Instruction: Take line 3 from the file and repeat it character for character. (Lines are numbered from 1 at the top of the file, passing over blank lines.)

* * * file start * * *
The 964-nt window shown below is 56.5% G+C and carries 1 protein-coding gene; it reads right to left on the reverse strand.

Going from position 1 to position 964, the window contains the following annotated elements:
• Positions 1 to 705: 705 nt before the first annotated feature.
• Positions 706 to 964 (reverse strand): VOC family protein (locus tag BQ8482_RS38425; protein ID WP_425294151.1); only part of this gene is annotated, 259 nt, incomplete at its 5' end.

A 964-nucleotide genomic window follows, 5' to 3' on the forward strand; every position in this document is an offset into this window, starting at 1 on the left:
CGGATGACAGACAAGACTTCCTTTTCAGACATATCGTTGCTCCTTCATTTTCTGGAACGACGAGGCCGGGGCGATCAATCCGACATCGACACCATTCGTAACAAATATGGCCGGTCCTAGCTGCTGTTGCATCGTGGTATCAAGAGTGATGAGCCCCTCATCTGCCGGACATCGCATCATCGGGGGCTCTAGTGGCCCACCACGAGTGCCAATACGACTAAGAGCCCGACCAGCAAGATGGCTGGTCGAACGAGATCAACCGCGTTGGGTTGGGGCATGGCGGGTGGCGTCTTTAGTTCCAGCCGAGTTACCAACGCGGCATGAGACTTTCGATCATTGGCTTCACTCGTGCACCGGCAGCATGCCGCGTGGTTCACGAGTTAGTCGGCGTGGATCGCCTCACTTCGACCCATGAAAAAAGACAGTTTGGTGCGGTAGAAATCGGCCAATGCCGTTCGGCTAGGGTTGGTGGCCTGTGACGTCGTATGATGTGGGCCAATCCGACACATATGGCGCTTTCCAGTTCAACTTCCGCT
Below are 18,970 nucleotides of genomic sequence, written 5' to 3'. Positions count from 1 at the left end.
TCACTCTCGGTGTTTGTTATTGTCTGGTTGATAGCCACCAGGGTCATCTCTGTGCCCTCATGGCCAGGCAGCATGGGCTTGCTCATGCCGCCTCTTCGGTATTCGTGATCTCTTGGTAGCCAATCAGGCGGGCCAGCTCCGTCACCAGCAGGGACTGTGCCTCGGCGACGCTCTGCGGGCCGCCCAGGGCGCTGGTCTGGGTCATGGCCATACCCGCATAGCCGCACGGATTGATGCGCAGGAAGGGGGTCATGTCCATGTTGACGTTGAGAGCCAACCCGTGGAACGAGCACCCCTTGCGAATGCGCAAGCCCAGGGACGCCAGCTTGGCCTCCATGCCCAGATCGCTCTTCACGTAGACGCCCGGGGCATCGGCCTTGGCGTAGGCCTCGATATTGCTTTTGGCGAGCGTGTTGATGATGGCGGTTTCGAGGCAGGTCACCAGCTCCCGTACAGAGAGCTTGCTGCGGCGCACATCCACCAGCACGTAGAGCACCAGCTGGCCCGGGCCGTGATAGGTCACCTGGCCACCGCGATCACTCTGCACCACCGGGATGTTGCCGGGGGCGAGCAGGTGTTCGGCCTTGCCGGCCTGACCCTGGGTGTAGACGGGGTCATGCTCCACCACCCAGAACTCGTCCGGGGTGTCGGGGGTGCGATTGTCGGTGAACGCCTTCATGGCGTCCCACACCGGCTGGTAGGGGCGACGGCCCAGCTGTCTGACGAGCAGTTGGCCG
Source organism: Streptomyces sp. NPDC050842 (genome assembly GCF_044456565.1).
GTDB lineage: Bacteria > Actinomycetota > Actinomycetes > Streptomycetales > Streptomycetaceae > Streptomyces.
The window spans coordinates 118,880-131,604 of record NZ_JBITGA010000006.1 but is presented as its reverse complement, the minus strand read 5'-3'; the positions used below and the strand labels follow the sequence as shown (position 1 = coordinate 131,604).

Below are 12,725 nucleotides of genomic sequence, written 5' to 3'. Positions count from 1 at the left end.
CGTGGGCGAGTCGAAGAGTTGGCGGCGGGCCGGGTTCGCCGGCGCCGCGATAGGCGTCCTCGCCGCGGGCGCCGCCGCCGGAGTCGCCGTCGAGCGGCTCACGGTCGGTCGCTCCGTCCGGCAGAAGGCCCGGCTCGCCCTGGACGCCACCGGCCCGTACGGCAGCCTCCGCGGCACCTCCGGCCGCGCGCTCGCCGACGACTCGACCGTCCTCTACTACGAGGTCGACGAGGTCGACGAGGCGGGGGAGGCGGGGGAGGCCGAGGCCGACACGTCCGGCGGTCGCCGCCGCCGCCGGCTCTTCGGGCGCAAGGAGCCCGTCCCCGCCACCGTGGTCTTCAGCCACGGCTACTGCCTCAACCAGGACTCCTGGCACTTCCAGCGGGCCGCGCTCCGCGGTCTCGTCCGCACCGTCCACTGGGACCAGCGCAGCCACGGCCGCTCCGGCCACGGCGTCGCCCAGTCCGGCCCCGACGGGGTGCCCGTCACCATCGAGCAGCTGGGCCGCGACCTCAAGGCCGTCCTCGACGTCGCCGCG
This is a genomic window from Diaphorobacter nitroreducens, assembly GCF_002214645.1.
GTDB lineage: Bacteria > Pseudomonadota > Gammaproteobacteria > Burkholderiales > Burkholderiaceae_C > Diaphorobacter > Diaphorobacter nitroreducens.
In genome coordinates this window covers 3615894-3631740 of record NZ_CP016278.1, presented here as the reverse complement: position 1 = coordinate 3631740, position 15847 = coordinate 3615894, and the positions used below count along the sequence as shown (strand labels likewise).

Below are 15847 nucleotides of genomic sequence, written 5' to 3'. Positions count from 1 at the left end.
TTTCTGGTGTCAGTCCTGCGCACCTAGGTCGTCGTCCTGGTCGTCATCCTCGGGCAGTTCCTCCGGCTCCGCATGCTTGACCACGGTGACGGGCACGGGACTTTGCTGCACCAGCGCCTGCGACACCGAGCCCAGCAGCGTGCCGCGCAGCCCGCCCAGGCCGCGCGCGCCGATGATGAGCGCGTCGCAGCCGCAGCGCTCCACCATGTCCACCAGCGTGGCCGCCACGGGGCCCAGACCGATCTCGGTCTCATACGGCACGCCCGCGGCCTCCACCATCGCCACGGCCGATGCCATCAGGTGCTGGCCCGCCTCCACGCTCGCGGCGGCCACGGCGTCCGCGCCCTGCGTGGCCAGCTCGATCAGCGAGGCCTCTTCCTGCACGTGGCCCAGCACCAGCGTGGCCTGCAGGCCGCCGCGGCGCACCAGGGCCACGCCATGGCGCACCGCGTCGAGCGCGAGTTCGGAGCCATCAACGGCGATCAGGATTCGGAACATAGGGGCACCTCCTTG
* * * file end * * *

• Positions 1 to 705: 705 nt before the first annotated feature.